the sound of your voice was already beginning to get to me.
The speakers crackled and the music came through: Frankie Valli
and the Four Seasons. Pretty as a midsummer’s morn, they call her
. Let the love of God come and get us if it wants us so bad.
We know where we are going when all of this is done.

SOME PEOPLE MIGHT SAY that buying a house you’ve never
actually seen close-up is a bad idea, but what does anybody know
about our needs, anyhow? For us it was perfect. The peeling paint.
The old cellar. The garden in the back. The porch out front.
The still air of the living room. The attic. Everywhere entirely
unfurnished and doomed to remain largely so, save for our own
meager offerings: a cheap sofa, an old mattress, a couple of chairs
and some ashtrays. Maybe a table salvaged from some diner gone
into bankruptcy, I don’t remember. Neither do you. We drank
store-brand gin with fresh lime juice out of plastic cups or straight
from the bottle and we spread ourselves out face-up on the
wooden floors. An aerial view of us might have suggested that we’d
been knocked out, but what we were doing was staking our
claim. Establishing our territories. Making good. Not on the vows
we’d made but on the ones we’d really meant. You produced a
wallet-sized transistor radio out of nowhere and you found a
sympathetic station: somebody was playing Howlin’ Wolf.
Smokestack lightning. O yes, I loved you once. O yes, you loved
me more. We entered our new house like a virus entering its host.
You following me, me following you. However you like. The
windows were high and the walls were thick and sturdy. It was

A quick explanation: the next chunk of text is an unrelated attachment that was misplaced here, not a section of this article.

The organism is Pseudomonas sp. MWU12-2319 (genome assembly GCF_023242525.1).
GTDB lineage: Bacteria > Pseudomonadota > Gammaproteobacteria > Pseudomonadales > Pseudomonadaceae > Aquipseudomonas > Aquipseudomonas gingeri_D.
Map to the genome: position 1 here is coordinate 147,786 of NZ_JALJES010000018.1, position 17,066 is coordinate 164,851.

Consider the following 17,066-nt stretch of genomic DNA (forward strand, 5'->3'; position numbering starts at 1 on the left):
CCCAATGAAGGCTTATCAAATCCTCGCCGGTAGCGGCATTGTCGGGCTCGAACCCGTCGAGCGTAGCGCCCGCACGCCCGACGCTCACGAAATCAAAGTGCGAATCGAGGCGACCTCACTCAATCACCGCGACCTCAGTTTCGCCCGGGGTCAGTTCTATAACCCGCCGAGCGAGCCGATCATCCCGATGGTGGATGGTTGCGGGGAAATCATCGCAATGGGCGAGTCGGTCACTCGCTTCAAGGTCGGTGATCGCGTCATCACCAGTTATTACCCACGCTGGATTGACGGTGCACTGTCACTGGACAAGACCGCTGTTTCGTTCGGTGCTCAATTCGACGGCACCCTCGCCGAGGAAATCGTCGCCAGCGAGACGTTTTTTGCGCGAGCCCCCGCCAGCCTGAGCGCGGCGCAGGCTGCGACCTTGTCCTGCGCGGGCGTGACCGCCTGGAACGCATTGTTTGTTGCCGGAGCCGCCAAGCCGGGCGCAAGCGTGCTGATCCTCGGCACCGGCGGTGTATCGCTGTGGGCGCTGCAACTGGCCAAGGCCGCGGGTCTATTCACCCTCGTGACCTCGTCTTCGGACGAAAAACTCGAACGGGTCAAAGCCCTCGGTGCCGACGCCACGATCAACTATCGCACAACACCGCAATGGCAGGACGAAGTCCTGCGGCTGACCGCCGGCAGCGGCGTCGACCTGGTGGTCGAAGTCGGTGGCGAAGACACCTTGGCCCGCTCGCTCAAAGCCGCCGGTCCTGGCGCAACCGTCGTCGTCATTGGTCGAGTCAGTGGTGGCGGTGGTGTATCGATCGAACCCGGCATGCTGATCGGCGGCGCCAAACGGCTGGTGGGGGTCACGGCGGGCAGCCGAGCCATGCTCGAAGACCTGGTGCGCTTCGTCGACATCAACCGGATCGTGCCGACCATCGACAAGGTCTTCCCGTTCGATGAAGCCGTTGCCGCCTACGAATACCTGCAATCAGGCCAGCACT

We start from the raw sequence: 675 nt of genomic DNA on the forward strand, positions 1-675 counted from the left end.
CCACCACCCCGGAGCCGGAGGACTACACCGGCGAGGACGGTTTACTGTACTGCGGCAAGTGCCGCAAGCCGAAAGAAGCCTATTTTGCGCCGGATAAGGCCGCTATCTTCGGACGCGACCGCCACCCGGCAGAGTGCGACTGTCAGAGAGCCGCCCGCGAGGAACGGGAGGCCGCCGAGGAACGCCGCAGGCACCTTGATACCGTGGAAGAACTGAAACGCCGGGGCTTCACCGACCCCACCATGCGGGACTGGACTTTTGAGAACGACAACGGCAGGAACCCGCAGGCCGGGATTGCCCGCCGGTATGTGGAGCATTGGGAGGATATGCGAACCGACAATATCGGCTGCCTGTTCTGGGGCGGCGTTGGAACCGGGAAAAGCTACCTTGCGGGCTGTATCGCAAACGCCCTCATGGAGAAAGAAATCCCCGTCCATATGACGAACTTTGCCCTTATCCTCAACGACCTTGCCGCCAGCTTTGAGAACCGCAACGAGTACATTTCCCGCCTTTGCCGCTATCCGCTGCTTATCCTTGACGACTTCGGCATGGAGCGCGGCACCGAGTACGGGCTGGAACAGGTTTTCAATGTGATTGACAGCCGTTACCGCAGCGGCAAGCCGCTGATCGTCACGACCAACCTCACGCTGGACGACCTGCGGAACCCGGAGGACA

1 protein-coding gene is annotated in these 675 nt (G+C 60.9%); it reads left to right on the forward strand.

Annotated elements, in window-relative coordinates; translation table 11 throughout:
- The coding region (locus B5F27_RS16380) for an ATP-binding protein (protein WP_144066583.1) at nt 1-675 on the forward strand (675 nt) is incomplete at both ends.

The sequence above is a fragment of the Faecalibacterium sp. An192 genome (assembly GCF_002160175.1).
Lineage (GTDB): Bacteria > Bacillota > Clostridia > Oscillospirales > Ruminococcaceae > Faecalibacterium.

hot as blazes. The guts of summer. Always down in the sugar-deep
barrel- bottom belly of summer itself. Always. In our shared walk
down to the bottom, which bottom we will surely find if only our
hearts are brave and our love true enough, we have found that it
is somehow invariably and quite permanently summer.

It’s a love song…a very long love song, the kind that tells the details of how love really is felt, not the kind sold in hook songs. This was written past-tense, perhaps from the perspective of the man writing track #7? The two are seeming counter-parts, boldly speaking of the real thoughts real people have in real relationships (verisimilitude!) – sometimes laughably absurd despite their earnestly-felt slings and arrows, it’s the assurance that someone else out there has underwent the rigors that strain heartstrings between ‘love’ and ‘loathe’ that makes everyone who hears “No Children” want to give John Darnielle a big ‘ol hug of gratitude. Thanks, man.

The Mountain Goats do not themselves play ambient dub, or if they do, do so with such total lack of attention to the most basic elements of the genre that their efforts can only be described as falling so wide of the mark as to have missed it entirely. Jussi Bjorling, should he rise from the grave, will in fact put his tenor to entirely novel use by assisting us in honing the focus of our efforts in the ambient dub field. We look forward to this project with almost painfully sharp hunger and hope that you share our admittedly puzzling enthusiasm for it.

Recorded at Tarbox Studios
New York, by the unflappable
Mr. Tony Doogan assisted by
the only slightly flappable
Mr. Ivans.

Art Direction & Design: Vaughan Oliver at v23
Design Assistance: Charles Grant
Photography: Dominic Davies

The Copyright in
this sound recording
is owned by 4AD Ltd
17-19 Alma Road
London SW18 1AA